The sheet material employed for this purpose may be of various types, but in the preferred embodiment of the invention I use metal foil such as aluminum foil, for example, which possesses many special advantages for the purpose. Thus, in addition to providing a moisture tight covering or finish, the foil provides a smooth metallic outer surface for the pencil which does not easily become sticky by exposure to perspiration from the hand of the user. It has considerable tensile strength and consequently strengthens the wooden casing, making possible either a reduction in the thickness of the wooden casing without weakening the finished pencil, or an extra strong pencil if the original casing size is maintained.

It also provides an excellent surface for printing.

A commercial form of metal foil is available in which the foil is adhesively secured to a paper backing sheet. This form of sheet material is particularly satisfactory, for it is easy to handle and, furthermore, the paper surface can easily be caused to adhere tightly to the surface of the wooden casing.

In the manufacture of pencils according to my invention, the outer surface of the wooden casing is preferably not sanded, but is left rough or unfinished, not only because it is not necessary to smooth the wooden surface in order to produce a smooth outer surface after the covering sheet is positioned, but also because the sheet material will adhere and maintain its adhesion more tightly to a rough surface.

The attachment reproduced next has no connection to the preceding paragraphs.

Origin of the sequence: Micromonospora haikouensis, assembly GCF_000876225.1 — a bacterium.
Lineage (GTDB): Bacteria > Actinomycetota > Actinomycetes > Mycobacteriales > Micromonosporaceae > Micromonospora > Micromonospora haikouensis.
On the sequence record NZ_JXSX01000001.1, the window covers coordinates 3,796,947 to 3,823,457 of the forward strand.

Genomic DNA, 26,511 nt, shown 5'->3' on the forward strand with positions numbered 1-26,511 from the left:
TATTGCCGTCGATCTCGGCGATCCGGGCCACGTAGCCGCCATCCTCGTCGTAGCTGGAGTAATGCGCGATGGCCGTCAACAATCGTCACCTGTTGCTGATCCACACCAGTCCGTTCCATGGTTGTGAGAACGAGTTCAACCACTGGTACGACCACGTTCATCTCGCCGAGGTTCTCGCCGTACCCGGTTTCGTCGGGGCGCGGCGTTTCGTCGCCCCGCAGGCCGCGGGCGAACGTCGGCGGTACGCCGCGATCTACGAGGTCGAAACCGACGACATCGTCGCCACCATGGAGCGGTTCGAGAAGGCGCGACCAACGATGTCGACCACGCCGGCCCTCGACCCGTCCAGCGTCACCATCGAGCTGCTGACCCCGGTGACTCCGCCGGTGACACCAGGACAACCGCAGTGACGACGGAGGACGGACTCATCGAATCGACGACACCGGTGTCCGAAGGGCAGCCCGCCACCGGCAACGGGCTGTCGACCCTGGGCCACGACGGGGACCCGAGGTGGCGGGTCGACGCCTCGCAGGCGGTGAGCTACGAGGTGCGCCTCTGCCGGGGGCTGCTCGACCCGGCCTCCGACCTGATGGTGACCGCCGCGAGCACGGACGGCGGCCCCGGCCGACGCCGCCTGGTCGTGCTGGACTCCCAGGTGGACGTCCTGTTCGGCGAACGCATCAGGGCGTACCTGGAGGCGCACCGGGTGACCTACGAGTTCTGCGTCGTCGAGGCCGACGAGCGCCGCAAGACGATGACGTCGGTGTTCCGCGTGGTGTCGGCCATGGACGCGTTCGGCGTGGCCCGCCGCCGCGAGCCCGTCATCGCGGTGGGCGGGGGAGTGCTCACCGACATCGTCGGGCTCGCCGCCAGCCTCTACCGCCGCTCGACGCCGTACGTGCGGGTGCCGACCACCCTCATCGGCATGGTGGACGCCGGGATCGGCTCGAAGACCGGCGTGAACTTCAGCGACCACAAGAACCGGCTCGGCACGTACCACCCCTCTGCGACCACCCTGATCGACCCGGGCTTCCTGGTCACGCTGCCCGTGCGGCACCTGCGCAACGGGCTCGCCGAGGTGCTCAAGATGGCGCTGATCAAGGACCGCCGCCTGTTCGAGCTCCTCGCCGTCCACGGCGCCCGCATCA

Referring now to the drawing, a sheet I of material suitable for covering the wooden casing is illustrated, it being understood that the said sheet is preferably metal foil with paper backing, the printed matter 2 being on the exposed surface of the metal foil. Because the printing is applied to a flat surface it is possible to print or lithograph accurately in the most minute detail.

The said sheets are preferably rectangular in shape and are wrapped around the casing 3 in such manner as to extend around the outer surface of the casing with the longitudinal edges parallel to each other and to the axis of the casing. The said sheets should completely envelop the circumference of the casing and extend along a substantial portion of its length. Due to the fact that it is difficult, except at undue cost, to produce wooden casings of exactly equal diameter, it is preferable that the width of the sheets I be somewhat greater than the circumference of the casing to be covered in order that there may be an overlap as shown at 4 in Figure 3 so as to avoid the possibility of a gap between the edges of the sheet if the casing varies in diameter.

Due to this overlap, making it necessary for the overlapping portion to adhere to the metal surface beneath, rather than to a wood surface, it is advisable to employ a special glue which-willretain its plasticity and tackiness over a long period of time. Otherwise even though a satisfactory tight bond between the overlying surface and the underlying metal surface may be obtained at first, after the glue dries and becomes hardened, there may be a tendency for the surfaces to separate. A satisfactory glue for the purpose may comprise 32 parts high grade animal glue, 32 parts water, 6 parts glycerine and 1 part acid such as phosphoric acid. Such glue may be applied in liquid form at the time the covering sheets are secured to the wooden casings. If it is desired that the sheets should be pre-coated with adhesive so that such sheets may be attached to the casings by merely moistening the pre-coated surface, the same mixture may be used except that the acid is omitted.